Balance Testing

With such a wide range of hearing and balance disorders, many of which have similar symptoms, it’s important for an ear, nose, and throat specialist to make an accurate diagnosis in order to come up with a successful treatment plan. Diagnostic testing plays an important role in determining the condition responsible for a patient’s suffering.

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Types of Testing

VNG testing uses a combination of video goggles and infrared cameras to measure involuntary eye movements, called nystagmus. Neural connections extend from the balance mechanism in the inner ear to the muscles of the eye. Rapid eye movements, which can only be captured using high-tech equipment, can indicate a disorder of the balance system. During a VNG test you are given a series of visual tasks and the camera records your eye movements.


There are generally four parts to VNG testing. In addition to evaluating rapid eye movements, a tracking test measures eye movements as they follow a visual target, a positional test measures dizziness in relation to different head positions, and a caloric test evaluates responses to warm and cold water introduced through a tube in the ear canal. Testing is non-invasive and usually lasts between 60 and 90 minutes. There may be episodes of brief dizziness and some minor discomfort from the goggles, but otherwise you’re unlikely to experience side effects.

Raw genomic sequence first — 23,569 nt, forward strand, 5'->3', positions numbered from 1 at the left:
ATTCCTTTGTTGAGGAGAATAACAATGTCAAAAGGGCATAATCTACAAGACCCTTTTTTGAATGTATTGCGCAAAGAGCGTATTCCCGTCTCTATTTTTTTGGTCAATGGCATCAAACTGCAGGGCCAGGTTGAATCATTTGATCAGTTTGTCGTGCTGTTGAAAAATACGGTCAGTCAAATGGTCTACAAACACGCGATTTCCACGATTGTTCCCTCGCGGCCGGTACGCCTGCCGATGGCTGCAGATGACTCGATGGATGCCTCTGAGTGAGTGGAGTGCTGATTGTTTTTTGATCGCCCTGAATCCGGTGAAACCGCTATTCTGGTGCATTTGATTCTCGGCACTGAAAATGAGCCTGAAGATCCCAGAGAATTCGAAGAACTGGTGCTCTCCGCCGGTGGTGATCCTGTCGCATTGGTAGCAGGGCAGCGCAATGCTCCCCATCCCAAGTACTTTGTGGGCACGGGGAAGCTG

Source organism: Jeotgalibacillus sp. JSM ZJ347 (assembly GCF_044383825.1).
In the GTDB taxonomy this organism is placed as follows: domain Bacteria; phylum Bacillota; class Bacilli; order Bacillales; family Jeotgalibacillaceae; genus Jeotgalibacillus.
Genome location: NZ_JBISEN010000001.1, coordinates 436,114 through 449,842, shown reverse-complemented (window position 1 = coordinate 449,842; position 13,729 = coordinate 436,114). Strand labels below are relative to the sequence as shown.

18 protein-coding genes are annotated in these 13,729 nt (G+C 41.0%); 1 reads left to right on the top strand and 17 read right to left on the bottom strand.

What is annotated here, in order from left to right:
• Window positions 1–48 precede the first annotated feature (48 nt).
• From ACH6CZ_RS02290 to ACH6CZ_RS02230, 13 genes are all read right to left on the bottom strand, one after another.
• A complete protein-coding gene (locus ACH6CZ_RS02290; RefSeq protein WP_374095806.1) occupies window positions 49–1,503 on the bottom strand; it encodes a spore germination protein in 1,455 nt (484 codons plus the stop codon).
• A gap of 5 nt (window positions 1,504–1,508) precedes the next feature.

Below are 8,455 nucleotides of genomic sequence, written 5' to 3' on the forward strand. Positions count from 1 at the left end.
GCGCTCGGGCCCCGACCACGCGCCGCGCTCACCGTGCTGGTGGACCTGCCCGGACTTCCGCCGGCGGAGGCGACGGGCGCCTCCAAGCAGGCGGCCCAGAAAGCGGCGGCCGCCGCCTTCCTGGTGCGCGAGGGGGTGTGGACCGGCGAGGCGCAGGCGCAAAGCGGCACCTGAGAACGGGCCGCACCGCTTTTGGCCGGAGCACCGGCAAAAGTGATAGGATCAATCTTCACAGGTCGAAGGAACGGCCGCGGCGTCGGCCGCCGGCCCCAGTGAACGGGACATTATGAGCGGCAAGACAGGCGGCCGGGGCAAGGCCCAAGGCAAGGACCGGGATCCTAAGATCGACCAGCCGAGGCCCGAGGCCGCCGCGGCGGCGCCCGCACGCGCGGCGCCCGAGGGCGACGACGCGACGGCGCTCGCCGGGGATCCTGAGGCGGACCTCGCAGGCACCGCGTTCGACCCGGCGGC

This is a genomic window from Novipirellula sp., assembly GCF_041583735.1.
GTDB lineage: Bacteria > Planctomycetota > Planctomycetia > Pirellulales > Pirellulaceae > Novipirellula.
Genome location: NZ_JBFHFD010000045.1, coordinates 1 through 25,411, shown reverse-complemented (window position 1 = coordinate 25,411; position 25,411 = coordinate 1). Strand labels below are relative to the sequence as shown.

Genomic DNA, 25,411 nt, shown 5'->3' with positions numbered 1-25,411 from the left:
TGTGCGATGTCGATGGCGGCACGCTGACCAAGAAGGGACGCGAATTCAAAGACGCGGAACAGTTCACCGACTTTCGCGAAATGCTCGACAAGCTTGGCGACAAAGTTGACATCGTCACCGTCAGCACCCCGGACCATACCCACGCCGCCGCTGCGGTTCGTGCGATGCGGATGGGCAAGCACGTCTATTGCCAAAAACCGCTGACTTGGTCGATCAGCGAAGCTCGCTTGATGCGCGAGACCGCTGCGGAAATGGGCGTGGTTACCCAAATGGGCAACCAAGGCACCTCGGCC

Electronystagmography (ENG)
This test measures eye movements in order to assess the functioning of the vestibular system, which is responsible for balance.

Otoacoustic Emissions (OAE)
This test measures the response of hair cells in the inner ear when stimulated and can indicate the presence of a conductive or cochlear hearing loss.

This balance test measures the effectiveness of the somatosensory system, vestibular system, and vision to determine which area(s) to focus on when treating a balance disorder.

This test measures eye movements to evaluate the inner ear and central motor functions. It can determine whether a vestibular disorder is the cause of a balance problem, and where one or both ears are affected.

These diagnostic tests are quick, painless, and can help us diagnose and evaluate a variety of hearing and balance disorders. Call Acadian Hearing & Balance Center at (337) 237-0716 for more information or to schedule an appointment.

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